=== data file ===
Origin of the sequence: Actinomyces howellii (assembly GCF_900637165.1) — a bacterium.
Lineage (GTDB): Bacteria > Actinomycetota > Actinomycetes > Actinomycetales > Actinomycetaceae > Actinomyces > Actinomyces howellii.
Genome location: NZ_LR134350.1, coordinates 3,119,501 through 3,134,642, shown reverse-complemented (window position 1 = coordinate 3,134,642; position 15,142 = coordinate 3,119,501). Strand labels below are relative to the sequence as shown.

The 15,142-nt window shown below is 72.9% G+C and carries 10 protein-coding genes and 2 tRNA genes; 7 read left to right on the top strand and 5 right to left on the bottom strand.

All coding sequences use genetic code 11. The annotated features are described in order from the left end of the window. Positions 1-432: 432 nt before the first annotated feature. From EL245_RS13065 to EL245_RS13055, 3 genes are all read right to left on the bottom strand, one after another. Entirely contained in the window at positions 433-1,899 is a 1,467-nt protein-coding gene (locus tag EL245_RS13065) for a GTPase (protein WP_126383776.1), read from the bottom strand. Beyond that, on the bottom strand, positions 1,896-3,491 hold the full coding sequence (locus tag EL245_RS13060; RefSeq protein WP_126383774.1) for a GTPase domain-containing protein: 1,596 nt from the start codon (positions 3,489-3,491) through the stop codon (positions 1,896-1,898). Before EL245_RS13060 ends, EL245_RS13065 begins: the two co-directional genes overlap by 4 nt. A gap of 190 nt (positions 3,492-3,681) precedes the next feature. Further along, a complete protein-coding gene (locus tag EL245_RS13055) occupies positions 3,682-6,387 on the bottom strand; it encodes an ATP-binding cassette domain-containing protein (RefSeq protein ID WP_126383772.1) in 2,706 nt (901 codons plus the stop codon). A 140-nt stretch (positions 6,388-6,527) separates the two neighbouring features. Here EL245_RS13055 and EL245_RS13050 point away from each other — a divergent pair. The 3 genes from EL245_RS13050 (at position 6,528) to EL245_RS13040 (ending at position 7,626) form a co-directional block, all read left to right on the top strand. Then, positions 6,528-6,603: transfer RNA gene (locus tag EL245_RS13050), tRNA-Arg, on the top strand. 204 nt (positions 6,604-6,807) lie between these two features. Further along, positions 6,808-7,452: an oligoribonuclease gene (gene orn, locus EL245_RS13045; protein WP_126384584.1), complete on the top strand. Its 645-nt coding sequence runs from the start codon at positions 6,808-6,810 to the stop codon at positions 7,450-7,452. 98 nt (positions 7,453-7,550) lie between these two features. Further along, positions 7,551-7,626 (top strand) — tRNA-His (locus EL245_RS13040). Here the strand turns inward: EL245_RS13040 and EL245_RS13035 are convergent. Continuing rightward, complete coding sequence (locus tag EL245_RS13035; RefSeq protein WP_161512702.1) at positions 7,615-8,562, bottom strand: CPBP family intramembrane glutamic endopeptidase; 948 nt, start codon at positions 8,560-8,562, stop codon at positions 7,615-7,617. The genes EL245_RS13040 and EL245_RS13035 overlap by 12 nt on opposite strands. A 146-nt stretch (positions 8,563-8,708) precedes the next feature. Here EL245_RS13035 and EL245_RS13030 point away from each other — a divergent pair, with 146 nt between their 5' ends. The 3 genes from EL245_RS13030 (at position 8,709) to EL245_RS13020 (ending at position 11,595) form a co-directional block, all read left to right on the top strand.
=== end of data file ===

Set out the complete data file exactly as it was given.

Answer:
Origin of the sequence: Actinomyces howellii (assembly GCF_900637165.1) — a bacterium.
Lineage (GTDB): Bacteria > Actinomycetota > Actinomycetes > Actinomycetales > Actinomycetaceae > Actinomyces > Actinomyces howellii.
Genome location: NZ_LR134350.1, coordinates 3,119,501 through 3,134,642, shown reverse-complemented (window position 1 = coordinate 3,134,642; position 15,142 = coordinate 3,119,501). Strand labels below are relative to the sequence as shown.

The 15,142-nt window shown below is 72.9% G+C and carries 10 protein-coding genes and 2 tRNA genes; 7 read left to right on the top strand and 5 right to left on the bottom strand.

All coding sequences use genetic code 11. The annotated features are described in order from the left end of the window. Positions 1-432: 432 nt before the first annotated feature. From EL245_RS13065 to EL245_RS13055, 3 genes are all read right to left on the bottom strand, one after another. Entirely contained in the window at positions 433-1,899 is a 1,467-nt protein-coding gene (locus tag EL245_RS13065) for a GTPase (protein WP_126383776.1), read from the bottom strand. Beyond that, on the bottom strand, positions 1,896-3,491 hold the full coding sequence (locus tag EL245_RS13060; RefSeq protein WP_126383774.1) for a GTPase domain-containing protein: 1,596 nt from the start codon (positions 3,489-3,491) through the stop codon (positions 1,896-1,898). Before EL245_RS13060 ends, EL245_RS13065 begins: the two co-directional genes overlap by 4 nt. A gap of 190 nt (positions 3,492-3,681) precedes the next feature. Further along, a complete protein-coding gene (locus tag EL245_RS13055) occupies positions 3,682-6,387 on the bottom strand; it encodes an ATP-binding cassette domain-containing protein (RefSeq protein ID WP_126383772.1) in 2,706 nt (901 codons plus the stop codon). A 140-nt stretch (positions 6,388-6,527) separates the two neighbouring features. Here EL245_RS13055 and EL245_RS13050 point away from each other — a divergent pair. The 3 genes from EL245_RS13050 (at position 6,528) to EL245_RS13040 (ending at position 7,626) form a co-directional block, all read left to right on the top strand. Then, positions 6,528-6,603: transfer RNA gene (locus tag EL245_RS13050), tRNA-Arg, on the top strand. 204 nt (positions 6,604-6,807) lie between these two features. Further along, positions 6,808-7,452: an oligoribonuclease gene (gene orn, locus EL245_RS13045; protein WP_126384584.1), complete on the top strand. Its 645-nt coding sequence runs from the start codon at positions 6,808-6,810 to the stop codon at positions 7,450-7,452. 98 nt (positions 7,453-7,550) lie between these two features. Further along, positions 7,551-7,626 (top strand) — tRNA-His (locus EL245_RS13040). Here the strand turns inward: EL245_RS13040 and EL245_RS13035 are convergent. Continuing rightward, complete coding sequence (locus tag EL245_RS13035; RefSeq protein WP_161512702.1) at positions 7,615-8,562, bottom strand: CPBP family intramembrane glutamic endopeptidase; 948 nt, start codon at positions 8,560-8,562, stop codon at positions 7,615-7,617. The genes EL245_RS13040 and EL245_RS13035 overlap by 12 nt on opposite strands. A 146-nt stretch (positions 8,563-8,708) precedes the next feature. Here EL245_RS13035 and EL245_RS13030 point away from each other — a divergent pair, with 146 nt between their 5' ends. The 3 genes from EL245_RS13030 (at position 8,709) to EL245_RS13020 (ending at position 11,595) form a co-directional block, all read left to right on the top strand.